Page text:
If you look at your financial life and ask yourself what will help you sleep at night, you may say that you want to grow your income. You’re probably also thinking, whether you realize it or not, that you want to protect that income. We are here to help you design a healthy financial life, and that includes helping you protect your income and assets.
If the pandemic has taught us anything, it’s that things don’t always go as planned. Life will throw us curveballs, and although we can’t predict all of them, we can try to plan for the unexpected.
Tip #1: Protecting Your Assets
If you own or plan to own a home, it will probably be your biggest asset. You will likely spend money on a mortgage, but in order to maintain the value of the house, you may also have to pay for its upkeep. So, when you buy a home, don’t just consider the initial costs to buy it, but also consider the yearly costs to maintain and protect its value and protect against loss. If you have other assets, like a car, an RV or a boat, you will want insurance to protect the value of those assets as well. Most states require that you carry car insurance at least at a minimal level. You will probably want more coverage than the mandatory amount if you can afford it. Liability insurance is also important to protect you if you are sued. Talk with your Money Coach or an insurance agent about umbrella coverage to see if it makes sense for you.
Whether you already own your home or plan to own one, protect your financial future by creating a budget and setting aside savings that take the costs of homeownership into account so that you prepare for the unexpected and avoid putting your home at risk.
Tip #2: Health, Life & Disability Insurance
Protect yourself by carefully considering your options for health insurance to make sure you have enough coverage for yourself and loved ones. Even an unexpected visit to the doctor or an emergency room visit can be a strain on your finances if you don’t have adequate coverage.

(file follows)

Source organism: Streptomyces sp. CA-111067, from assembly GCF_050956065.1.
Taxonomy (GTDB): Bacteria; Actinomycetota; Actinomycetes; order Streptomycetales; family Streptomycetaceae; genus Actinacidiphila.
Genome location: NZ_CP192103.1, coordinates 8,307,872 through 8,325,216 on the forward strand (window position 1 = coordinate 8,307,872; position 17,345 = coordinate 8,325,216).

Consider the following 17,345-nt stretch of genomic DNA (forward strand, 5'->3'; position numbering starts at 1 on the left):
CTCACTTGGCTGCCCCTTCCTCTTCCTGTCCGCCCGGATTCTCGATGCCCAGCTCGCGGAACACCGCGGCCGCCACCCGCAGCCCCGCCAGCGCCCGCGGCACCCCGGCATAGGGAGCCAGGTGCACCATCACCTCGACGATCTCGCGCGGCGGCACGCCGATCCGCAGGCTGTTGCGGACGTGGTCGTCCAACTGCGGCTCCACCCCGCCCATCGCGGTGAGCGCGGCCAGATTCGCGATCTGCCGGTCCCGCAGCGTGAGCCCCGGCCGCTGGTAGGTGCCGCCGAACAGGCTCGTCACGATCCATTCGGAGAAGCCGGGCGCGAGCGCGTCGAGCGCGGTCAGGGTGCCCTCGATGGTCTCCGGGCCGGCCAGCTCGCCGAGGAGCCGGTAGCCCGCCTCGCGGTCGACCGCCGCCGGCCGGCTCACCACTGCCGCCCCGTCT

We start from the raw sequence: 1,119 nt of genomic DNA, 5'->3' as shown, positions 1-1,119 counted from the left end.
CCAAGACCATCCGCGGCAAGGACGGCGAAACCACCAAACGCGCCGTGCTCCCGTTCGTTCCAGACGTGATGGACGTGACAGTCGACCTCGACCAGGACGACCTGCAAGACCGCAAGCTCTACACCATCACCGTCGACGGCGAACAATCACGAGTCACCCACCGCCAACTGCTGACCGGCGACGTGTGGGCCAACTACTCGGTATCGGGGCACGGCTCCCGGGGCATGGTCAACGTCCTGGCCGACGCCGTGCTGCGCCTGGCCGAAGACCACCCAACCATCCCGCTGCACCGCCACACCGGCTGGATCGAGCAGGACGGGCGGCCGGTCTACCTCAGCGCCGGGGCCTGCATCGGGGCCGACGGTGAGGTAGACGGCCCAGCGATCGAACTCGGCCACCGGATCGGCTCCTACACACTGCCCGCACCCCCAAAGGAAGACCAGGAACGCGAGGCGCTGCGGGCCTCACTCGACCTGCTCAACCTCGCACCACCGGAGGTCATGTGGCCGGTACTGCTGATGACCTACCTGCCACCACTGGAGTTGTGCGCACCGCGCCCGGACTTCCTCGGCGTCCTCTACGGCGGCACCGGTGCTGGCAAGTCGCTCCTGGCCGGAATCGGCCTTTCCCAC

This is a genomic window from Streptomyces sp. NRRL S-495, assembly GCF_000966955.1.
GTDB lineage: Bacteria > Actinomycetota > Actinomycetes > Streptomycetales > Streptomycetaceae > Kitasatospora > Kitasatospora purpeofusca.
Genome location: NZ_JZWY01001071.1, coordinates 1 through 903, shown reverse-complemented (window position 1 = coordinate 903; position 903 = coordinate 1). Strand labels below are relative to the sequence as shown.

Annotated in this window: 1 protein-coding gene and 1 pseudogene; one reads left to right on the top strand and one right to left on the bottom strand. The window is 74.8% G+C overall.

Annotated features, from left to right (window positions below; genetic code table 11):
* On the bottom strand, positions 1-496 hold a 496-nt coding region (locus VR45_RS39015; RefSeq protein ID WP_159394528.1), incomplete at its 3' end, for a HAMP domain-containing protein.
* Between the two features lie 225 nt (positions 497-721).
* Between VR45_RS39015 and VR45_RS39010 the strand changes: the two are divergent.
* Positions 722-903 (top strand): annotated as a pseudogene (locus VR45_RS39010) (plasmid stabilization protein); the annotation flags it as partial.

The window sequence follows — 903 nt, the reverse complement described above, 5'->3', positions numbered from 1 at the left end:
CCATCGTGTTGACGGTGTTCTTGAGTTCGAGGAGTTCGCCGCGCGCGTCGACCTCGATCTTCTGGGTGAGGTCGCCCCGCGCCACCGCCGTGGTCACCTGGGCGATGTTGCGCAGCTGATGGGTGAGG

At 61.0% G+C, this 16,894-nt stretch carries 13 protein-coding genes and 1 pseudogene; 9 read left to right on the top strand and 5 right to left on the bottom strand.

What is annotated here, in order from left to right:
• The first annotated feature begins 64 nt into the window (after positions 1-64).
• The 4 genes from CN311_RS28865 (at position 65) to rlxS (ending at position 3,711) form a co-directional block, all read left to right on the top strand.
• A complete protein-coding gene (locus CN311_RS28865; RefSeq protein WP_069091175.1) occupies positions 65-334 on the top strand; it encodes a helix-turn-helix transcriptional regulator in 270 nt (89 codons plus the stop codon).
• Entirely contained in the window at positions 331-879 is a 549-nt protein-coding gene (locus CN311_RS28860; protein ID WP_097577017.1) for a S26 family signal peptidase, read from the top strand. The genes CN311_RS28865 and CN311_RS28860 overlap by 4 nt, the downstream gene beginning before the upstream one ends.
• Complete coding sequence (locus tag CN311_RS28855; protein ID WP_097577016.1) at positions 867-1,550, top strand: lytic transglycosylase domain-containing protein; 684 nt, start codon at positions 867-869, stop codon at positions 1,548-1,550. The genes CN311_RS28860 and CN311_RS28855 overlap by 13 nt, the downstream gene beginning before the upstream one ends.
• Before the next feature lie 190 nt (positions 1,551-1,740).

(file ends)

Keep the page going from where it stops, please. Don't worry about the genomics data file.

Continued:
If loved ones rely on you for income, and you suffer a major illness, disability or death, what would happen? Often, we want to make sure that those close to us are taken care of financially. If you would want them to be able to pay off specific debts, like a mortgage or a car loan, or even fund goals like paying for college, then life insurance might make sense for you to consider. Disability insurance can also help protect you by replacing at least some of your income if you can no longer work.
Tip #3: Emergency Funds
The pandemic taught us that having money in case there is an emergency is really important. Many people live paycheck-to-paycheck, but that living-on-the-edge can create financial stress if something unforeseen happens. Try to get into the habit of putting a certain amount into a savings account each month. Think about being able to cover several months of no income as well as those unexpected emergencies.
Tip #4: Every Little Bit Counts